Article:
The French love him, I love him and those in his own country love to hate him. Many people consider him a relic of the past. Out of touch, with a big mouth and by today’s standards somewhat politically incorrect. So it is easy to see why he polarised so many people. After all he was a comedian who had “great success being a total idiot.” That said, news of Jerry Lewis peaceful passing overnight of natural causes at 91 at his home in Las Vegas, personally really affected me today. I wont say it was a shock because I had heard Jerry had been quietly ill for some time. I guess I am moved so much because he featured heavily on my television screen on a Saturday afternoon when I was a kid. He was always there for me, and every now and then, I still throw on a random Jerry movie.
Of interest, the Library of Congress in 2015, announced that it had acquired Jerry’s personal achives. In a statement that followed, Jerry said, “Knowing that the Library of Congress was interested in acquiring my life’s work was one of the biggest thrills of my life.” On a personal note, one of my own personal thrills was seeing Jerry live at The Arts Centre, Hamer Hall, in Melbourne, in 2008. I will cherish that evening forever, even if he was a grumpy old fart that night. But what can you expect, Jerry was 82 years of age in 2008, trying to make us all believe he was in his 20’s again!
Last year on his 90th birthday I paid tribute to him the best way I knew how, by naming my top 5 Jerry Lewis films of all time. Today that doesn’t seem like enough. There is, of course, so much more I would love to say about this comedic genius, but we will leave that for another day. But I will leave you with a little Jerry nostalgia, something that is not often widely talked about.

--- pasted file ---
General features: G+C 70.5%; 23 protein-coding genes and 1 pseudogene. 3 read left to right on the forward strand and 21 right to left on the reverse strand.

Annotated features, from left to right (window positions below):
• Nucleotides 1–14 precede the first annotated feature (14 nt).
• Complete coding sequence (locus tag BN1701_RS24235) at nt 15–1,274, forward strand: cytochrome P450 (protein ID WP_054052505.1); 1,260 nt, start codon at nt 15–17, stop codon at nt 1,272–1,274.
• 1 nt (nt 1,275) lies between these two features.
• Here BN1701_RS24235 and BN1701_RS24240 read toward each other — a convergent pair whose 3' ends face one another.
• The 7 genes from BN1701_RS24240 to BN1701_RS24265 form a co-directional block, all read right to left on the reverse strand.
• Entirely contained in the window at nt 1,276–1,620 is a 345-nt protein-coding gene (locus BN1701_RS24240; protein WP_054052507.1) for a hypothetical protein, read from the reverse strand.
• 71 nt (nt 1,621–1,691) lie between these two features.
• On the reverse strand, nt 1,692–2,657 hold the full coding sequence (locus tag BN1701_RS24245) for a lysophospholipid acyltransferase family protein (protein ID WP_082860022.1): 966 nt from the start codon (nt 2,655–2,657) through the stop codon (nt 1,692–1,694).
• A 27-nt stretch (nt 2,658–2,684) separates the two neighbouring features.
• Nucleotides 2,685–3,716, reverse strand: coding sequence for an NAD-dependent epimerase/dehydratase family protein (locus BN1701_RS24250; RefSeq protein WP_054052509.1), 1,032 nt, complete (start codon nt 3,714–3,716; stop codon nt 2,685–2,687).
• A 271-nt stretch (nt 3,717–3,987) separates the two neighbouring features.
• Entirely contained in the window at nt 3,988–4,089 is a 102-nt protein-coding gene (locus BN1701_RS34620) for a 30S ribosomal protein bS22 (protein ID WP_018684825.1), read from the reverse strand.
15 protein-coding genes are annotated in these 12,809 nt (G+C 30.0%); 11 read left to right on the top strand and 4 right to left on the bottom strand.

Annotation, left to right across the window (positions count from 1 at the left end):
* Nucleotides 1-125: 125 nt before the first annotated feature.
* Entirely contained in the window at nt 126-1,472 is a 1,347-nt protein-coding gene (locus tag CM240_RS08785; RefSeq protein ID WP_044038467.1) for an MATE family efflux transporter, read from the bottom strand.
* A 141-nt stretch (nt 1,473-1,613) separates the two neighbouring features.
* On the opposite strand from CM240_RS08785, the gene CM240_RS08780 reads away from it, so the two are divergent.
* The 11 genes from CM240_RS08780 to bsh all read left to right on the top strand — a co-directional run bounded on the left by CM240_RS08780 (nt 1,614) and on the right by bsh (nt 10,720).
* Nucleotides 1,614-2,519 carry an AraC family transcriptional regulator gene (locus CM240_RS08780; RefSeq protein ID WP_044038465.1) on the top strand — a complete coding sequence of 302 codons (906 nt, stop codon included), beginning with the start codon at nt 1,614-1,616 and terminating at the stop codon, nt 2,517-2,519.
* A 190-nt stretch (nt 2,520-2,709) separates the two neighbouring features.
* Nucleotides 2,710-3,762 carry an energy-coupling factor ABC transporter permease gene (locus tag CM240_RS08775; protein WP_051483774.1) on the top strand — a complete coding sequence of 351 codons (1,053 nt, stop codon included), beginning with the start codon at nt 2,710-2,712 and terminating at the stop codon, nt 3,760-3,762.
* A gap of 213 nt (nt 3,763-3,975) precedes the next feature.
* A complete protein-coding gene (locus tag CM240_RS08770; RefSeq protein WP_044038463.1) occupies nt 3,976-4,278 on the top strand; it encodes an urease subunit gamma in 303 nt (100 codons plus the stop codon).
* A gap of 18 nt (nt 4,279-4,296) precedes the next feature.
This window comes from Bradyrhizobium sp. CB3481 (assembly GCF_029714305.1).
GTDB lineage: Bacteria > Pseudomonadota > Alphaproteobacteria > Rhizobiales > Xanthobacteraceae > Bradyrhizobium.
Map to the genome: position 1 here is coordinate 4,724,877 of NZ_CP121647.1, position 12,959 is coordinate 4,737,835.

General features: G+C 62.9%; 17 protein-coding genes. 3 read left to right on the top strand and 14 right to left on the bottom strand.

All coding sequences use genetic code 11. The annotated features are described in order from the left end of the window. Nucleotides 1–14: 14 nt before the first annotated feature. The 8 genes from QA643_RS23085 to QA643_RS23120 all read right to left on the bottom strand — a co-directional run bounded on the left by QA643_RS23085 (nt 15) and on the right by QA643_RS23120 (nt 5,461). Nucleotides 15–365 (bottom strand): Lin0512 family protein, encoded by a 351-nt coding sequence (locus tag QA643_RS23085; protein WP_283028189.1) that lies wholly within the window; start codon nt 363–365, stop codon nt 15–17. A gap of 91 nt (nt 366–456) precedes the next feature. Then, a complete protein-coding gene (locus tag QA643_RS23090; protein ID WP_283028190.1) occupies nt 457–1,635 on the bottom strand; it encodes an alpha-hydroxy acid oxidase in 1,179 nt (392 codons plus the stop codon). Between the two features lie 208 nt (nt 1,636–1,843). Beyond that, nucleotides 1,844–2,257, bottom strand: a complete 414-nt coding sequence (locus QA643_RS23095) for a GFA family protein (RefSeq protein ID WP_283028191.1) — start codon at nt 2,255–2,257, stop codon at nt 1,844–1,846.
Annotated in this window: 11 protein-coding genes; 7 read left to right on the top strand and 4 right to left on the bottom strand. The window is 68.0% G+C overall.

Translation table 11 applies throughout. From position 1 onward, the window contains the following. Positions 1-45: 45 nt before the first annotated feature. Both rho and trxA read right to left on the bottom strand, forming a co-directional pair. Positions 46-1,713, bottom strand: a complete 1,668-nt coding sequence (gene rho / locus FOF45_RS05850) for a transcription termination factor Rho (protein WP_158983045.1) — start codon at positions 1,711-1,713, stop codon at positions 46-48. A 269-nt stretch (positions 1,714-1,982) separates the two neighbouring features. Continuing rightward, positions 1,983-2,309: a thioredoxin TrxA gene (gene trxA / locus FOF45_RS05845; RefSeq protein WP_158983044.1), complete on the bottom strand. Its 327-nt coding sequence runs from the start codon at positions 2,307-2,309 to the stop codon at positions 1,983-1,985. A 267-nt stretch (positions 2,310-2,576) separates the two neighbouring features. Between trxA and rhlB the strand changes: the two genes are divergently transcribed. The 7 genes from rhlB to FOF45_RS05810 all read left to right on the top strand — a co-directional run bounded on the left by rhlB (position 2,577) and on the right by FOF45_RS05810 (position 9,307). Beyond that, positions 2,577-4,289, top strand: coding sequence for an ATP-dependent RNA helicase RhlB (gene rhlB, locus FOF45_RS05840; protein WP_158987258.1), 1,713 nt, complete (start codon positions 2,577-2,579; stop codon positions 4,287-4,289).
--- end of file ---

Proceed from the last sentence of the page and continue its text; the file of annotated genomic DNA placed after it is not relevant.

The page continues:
In 1995, a small British-American comedy-drama was released to little fanfare called Funny Bones starring Oliver Platt and Jerry Lewis. The Guardian newspaper described it as a film “about being funny and about being yourself, about being funny as an expression, a definition of self.” I struggled to find a theatre that was playing it in Melbourne, but I eventually found an independent theatre that was brave enough to release it. I will not attempt to review the film here, but I will say that it was wonderfully nostalgic.
In one of its most memorable scenes, Jerry Lewis delivered a monologue that still to this day remains with me, that sums up almost everything about (the comedy of) Jerry Lewis from his glory years. His character George Fawkes says, “We were funny people. We didn’t have to tell funny stories. We were funny. We had funny bones!” I like to believe that Jerry was talking a little bit about himself (even though he was in character) because that is how I see Mr. Lewis. Not a buffoon, but a gifted, sincerely funny individual, who loved to entertain. I am glad that his maniacal persona will forever live on through his films.
Photo credit: The movie still image of Jerry Lewis as Jericho the clown in Three Ring Circus (1954) is courtesy of Paramount Pictures. I make use of the images under the rational of fair use to highlight an example of the body of work Jerry Lewis excelled in as an actor and comedian. It also enables me to makes an important contribution to the readers understanding of the article, which could not practically be communicated by words alone. I am not the uploader of the You Tube clip embedded here.